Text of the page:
Nigeria’s Kano state has thousands of single women who are either divorced or widowed and they are looking for mates. Many single women with families in the state are typically unable to make ends meet when they are left on their own. Women of marriageable age who remain single are oftentimes seen as suspect — with their respectability questioned — so the government has decided to step in to fix the lonely hearts problem, reports the Digital Journal.
In order to take part in the program, there are mandatory free-HIV screenings for the applicants. One must also answer interview questions that seek information, such as occupation, income, and number of children. The men are asked why they want to marry, among several other questions that aim to determine their ability to fulfill their responsibilities. The selected applicants are then subjected to a meet-and-greet so that they can then decide on a spouse. Afterward, the couples are married in a group wedding.
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With the matchmaking service, reportedly the men are just as anxious as the women. Since arranged marriages are still commonplace in this part of Nigeria, the matchmaking program is welcomed by mate seekers.
Thus far, 1,000 women have tried to meet mates and some 2,000 men have applied for the program, which covers wedding expenses and provides a way around negotiating with future in-laws.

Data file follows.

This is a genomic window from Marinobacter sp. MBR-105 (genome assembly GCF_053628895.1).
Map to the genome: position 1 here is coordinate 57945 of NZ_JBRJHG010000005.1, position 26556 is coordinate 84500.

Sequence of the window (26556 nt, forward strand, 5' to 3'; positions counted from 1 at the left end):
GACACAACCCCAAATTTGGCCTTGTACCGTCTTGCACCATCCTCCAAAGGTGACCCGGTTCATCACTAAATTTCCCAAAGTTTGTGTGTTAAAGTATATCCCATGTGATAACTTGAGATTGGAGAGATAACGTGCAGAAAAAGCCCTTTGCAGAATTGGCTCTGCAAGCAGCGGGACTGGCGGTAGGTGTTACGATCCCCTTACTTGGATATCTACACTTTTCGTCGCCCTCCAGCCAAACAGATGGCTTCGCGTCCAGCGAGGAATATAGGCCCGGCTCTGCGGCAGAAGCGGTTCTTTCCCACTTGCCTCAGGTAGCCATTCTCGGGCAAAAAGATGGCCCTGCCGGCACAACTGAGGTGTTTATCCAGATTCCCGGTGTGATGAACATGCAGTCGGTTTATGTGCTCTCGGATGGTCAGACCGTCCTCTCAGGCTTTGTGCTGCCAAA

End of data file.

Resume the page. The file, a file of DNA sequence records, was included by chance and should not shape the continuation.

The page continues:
The first 100 women are to be wed in coming weeks.
Kano is a Muslim city in northern Nigeria. The matchmaking program, which is spearheaded by the Islamic Sharia police, aims to match widows and divorcees with eligible men and has a two-fold agenda: First, the idea was conjured up to help curb unrest in northern Nigeria. Due to issues, such as unemployment, frustration among the nation’s youth have fueled violent eruptions. This region has also recently been under attack from Boko Haram, a Sunni Muslim militant group.
With Boko Haram meaning “no to western education,” this group is threatened by the West and mostly Christian population in southern Nigeria. Boko Haram members call for the establishment of Islamic Sharia law in Nigeria to change the approximately half-Christian and half-Muslim religious structure. The group, which is not that far off from the Taliban, has targeted police, the government, Christians, and non-extremist Muslims. Many believe that Boko Haram has ties to al-Qaeda.
By providing a home for the children of these single parents that is stable, financially secure, and loving, program organizers hope to reduce some of these social problems. The program’s officials believe that children without proper parental guidance and structure are easy targets for political extremists and are likely to be easily influenced and led down a wrong path.
Nabahani Usman, deputy head of the Hisbah, the Sharia police, told the Digital Journal, “It is very important they are saved from these destructive elements through this program, where they can have stable family life with their mothers and step-fathers looking after them.”